New Treatment Option for Ulcerative Colitis

November 1, 2019

The U.S. Food and Drug Administration has approved ustekinumab (Stelara, Janssen) for the treatment of adults with moderately to severely active ulcerative colitis, a condition that affects approximately 910,000 adults in the U.S.

The U.S. Food and Drug Administration has approved ustekinumab (Stelara, Janssen) for the treatment of adults with moderately to severely active ulcerative colitis, a condition that affects approximately 910,000 adults in the U.S.

Ustekinumab, an interleukin-12/23 inhibitor, is the first approved ulcerative colitis treatment to provide improvement of the intestinal lining as assessed by a novel histologic-endoscopic mucosal improvement endpoint.

"Ulcerative colitis is a chronic and progressive disease that can have a significant impact on patients, often disrupting their day-to-day lives with frequent and urgent needs for bowel movements that can be accompanied by pain and cramping," said William J. Sandborn, M.D., UC San Diego School of Medicine in California.

The FDA approval represents “an exciting milestone, offering patients a new option that has demonstrated improvement of the histology and endoscopic appearance of the intestinal lining, while also offering patients the potential for response and remission without the need for steroids."

The FDA approval was based on data from the phase three, randomized, placebo-controlled UNIFI trial involving 961 adults with moderately to severely active ulcerative colitis who demonstrated an inadequate response to or were unable to tolerate conventional or biologic therapies. Patients received a single intravenous infusion of ustekinumab (6 mg/kg) followed eight weeks later by 90 mg subcutaneous injections every eight weeks for 44 weeks. The primary endpoint of the induction phase was clinical remission at week eight and the primary endpoint for the maintenance phase was clinical remission at week 44 (one year after the induction dose) among responders to a single intravenous induction infusion.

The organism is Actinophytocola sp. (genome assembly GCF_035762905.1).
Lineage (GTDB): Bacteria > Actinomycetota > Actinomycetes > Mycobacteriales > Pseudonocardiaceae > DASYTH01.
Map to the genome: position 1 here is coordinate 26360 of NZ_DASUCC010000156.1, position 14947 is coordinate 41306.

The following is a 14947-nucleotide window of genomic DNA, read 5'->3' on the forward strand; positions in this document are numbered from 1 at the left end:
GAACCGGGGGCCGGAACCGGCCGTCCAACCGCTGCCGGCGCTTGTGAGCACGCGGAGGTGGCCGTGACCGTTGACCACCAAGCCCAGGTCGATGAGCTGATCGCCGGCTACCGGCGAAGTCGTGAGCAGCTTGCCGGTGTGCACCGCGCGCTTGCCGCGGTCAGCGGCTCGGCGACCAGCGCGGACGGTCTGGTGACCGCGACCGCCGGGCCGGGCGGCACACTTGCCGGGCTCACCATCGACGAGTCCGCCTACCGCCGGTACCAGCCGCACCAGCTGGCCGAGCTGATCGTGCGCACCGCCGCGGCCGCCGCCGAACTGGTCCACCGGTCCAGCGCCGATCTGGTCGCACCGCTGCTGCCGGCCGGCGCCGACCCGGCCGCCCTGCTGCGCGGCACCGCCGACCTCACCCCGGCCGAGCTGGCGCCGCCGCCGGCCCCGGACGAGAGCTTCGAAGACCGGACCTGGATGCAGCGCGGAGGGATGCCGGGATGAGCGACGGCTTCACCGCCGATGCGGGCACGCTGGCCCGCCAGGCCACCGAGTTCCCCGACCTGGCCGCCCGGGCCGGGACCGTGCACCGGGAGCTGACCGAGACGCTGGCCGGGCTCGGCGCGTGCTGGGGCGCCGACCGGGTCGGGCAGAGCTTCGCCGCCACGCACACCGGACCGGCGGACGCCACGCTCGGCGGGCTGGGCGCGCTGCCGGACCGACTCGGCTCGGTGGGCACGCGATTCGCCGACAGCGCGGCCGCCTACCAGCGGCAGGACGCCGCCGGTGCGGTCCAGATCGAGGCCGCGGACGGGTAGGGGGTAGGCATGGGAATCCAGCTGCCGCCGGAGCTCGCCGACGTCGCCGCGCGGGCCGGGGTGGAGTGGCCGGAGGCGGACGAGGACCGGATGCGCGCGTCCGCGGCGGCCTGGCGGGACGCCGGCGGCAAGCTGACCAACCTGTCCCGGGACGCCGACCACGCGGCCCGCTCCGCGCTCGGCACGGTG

Results, which were published in the New England Journal of Medicine last month, showed that ustekinumab both induced and maintained clinical remission in a significantly greater proportion of patients than placebo. Results from the induction phase showed that 19 percent of ustekinumab-treated patients achieved clinical remission within eight weeks, and 58 percent experienced a clinical response at week eight. In the maintenance phase, 45 percent of patients receiving ustekinumab were in remission at one year. Ustekinumab also helped patients achieve clinical remission without the use of corticosteroids, with 43 percent achieving clinical remission and not receiving steroids at one year.

Additionally, more patients treated with ustekinumab achieved endoscopic improvement and mucosal healing, with 17 percent of patients on ustekinumab achieving improvement of the intestinal lining at week eight, while 44 percent did so at one year.

The overall safety profile of ustekinumab in ulcerative colitis was consistent with what has been observed across all approved indications of the drug.

Ustekinumab is also approved for adolescents and adults with moderate to severe plaque psoriasis, adults with active psoriatic arthritis, and adults with moderately to severely active Crohn's disease.

Janssen’s press release

Full prescribing information